Hormones, Steroids & Antibiotics in Chickens
Hormones & Steroids
Australia has one of the most efficient chicken meat producing and processing industries in the world, but there are still many misconceptions about what has led to a bigger and plumper chicken than 20 years ago. No hormones or steroids are fed or otherwise administered to poultry in Australia. Lenard’s is only supplied chicken from Australian based companies, selling 100% Australian poultry.
By regulation, no hormones or steroids are administered to chickens under any circumstance. Contrary to urban legend, the administration of hormones to chickens both in Australia and around the world has been illegal for over 40 years. The government’s National Residue Survey regularly tests meat to confirm that hormones are not used. Advertising that claims ‘no added hormones’ is not differentiating its product, but instead stating an industry-wide regulation.
Chicken meat produced in Australia is healthy and nutritious, and eating it does not expose consumers to either antibiotic residues, or bacteria resistant to antibiotics used in human medicine. This is because, firstly, antibiotics are used in a way that ensures the meat is free of residues. Withholding periods, designed to ensure there is no residue left in the meat at the time of processing, are observed at all times.
Secondly, antibiotics are used in a prudent way to minimise the development of resistance. It should also be noted that any bacteria which may be on raw meat, whether resistant to antibiotics or not, are killed through normal cooking. The Australian Chicken Meat Federation endorses the use of antibiotics in chickens in two important ways. 1. Therapeutic agents – used to treat bacterial infection. 2. Preventative agents – used to prevent disease occurring in healthy animals.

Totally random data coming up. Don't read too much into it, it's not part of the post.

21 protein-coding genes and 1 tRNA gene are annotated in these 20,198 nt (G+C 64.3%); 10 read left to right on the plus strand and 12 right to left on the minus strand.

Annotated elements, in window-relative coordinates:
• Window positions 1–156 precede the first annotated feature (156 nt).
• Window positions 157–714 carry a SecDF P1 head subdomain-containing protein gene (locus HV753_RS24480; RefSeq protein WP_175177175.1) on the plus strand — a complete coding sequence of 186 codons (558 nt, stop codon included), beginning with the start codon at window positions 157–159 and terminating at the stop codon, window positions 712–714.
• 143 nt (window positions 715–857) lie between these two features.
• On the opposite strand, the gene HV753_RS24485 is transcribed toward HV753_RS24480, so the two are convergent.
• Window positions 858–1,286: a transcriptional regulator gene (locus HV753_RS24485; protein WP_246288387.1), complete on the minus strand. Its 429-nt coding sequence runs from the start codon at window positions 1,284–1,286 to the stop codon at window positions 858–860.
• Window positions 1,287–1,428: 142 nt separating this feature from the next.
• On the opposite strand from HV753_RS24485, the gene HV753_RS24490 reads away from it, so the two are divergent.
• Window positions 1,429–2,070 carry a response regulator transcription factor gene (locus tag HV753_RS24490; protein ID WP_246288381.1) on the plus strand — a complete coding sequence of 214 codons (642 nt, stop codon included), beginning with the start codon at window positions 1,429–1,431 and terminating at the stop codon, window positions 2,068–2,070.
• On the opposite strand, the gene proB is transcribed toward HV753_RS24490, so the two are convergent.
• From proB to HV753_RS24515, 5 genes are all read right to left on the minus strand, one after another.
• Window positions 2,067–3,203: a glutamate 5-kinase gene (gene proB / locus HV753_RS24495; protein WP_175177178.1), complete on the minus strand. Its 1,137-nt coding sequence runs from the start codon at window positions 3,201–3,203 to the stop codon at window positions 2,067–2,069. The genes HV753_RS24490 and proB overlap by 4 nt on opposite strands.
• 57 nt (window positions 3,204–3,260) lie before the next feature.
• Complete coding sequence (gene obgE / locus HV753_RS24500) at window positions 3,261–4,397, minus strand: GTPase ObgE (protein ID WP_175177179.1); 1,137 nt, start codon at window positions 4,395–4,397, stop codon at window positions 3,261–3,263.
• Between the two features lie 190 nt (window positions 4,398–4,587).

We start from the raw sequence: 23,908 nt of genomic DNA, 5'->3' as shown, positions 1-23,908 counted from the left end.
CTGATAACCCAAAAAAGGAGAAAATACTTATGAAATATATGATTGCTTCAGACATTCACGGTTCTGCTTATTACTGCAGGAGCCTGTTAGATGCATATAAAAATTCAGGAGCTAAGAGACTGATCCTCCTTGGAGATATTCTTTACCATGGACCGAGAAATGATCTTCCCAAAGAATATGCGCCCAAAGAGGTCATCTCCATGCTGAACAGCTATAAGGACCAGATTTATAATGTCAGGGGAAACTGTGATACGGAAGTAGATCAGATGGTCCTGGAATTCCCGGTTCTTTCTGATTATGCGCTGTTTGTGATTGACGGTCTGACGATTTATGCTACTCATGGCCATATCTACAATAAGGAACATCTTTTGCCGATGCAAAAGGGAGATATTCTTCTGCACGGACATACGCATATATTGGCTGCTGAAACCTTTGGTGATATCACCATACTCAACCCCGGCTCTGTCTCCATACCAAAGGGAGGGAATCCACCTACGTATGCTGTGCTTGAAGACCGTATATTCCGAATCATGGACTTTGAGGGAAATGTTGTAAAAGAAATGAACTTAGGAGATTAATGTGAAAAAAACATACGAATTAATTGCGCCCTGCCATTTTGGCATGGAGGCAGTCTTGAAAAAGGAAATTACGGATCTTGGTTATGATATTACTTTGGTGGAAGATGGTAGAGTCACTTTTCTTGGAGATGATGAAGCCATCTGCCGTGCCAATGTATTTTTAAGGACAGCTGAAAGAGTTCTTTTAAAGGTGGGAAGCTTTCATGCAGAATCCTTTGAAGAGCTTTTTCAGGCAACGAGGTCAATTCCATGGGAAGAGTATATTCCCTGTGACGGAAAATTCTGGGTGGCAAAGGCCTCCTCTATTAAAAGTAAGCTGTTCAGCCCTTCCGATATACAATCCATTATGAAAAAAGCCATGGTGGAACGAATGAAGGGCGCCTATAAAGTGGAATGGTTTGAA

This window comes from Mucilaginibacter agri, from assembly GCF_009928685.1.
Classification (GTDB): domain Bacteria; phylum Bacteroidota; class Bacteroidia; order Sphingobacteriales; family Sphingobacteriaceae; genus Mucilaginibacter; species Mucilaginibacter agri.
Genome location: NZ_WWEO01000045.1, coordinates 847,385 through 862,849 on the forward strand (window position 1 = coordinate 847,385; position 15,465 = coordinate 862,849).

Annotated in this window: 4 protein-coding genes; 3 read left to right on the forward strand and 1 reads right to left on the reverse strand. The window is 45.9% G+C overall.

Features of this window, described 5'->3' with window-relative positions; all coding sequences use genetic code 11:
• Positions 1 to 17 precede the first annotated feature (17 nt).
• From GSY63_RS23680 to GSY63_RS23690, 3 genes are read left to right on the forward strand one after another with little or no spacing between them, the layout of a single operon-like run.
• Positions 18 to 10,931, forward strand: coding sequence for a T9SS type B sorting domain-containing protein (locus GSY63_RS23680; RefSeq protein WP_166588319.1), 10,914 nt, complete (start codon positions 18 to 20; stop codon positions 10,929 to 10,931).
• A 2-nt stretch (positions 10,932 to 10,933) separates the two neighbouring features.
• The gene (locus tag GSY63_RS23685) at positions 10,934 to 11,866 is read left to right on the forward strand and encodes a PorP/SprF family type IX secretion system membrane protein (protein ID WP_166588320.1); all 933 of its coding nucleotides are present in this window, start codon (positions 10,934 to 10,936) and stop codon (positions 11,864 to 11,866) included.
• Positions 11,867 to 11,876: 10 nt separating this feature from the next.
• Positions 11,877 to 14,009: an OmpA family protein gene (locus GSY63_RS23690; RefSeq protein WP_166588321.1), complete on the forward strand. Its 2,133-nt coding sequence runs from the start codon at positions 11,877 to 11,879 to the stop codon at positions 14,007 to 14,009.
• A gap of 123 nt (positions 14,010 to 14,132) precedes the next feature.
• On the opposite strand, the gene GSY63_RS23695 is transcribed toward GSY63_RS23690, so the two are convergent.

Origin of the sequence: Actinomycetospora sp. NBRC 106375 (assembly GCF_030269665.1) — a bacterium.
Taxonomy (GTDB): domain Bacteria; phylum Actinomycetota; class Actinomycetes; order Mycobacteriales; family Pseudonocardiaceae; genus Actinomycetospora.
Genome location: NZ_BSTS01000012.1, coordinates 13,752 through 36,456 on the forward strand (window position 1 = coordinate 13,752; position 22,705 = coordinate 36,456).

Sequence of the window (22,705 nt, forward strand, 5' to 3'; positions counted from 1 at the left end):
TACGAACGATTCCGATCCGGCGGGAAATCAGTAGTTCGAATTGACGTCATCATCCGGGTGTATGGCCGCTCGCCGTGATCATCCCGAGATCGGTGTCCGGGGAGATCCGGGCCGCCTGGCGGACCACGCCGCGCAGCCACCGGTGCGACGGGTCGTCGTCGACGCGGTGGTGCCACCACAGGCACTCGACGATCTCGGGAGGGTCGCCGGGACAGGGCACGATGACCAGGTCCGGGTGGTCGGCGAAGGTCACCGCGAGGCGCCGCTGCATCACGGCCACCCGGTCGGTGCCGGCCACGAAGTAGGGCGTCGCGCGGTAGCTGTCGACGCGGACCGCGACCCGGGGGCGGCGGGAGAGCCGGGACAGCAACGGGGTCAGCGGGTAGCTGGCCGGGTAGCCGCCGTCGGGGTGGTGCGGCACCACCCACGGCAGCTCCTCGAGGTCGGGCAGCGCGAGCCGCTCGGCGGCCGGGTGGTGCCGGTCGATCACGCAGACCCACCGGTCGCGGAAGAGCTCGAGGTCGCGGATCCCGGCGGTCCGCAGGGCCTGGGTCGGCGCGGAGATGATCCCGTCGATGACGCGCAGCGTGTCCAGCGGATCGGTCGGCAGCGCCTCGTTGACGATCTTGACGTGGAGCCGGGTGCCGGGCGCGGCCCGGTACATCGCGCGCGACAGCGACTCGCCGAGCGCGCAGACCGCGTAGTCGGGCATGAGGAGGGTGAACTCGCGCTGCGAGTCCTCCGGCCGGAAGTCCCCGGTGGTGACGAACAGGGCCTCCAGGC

Antibiotic use generally occurs only after other management strategies have been unsuccessful. The birds are inspected by vets before and after antibiotic administration and a withholding period is enforced prior to processing those chickens administered with antibiotics. Only antibiotics assessed and approved for use in the livestock industries by the National Health and Medical Research Council and the National Registration Authority are used.
Chicken Meat Federations Consumer Information Line
The Chicken Meat Federation’s Consumer Information Line – Chook Infoline – was established in 2006 to help answer consumer questions about chicken meat and the chicken meat industry in Australia. The Chook Infoline aims to address some of the myths and misconceptions about how chickens are raised in Australia – with answers provided in a convenient and contemporary way.
This is in line with the industry’s aim to be completely open about its practices, as it engages in world ‘best practice’ for the raising, growing and processing of chickens. 1300 4 CHOOKs (1300 424 665) is available from 9am – 5pm EST and is answered by specially trained operators. Callers may also be provided with industry policies on important issues like antibiotics or GM feed. They may also be directed to the industry website for more information on www.chicken.org.au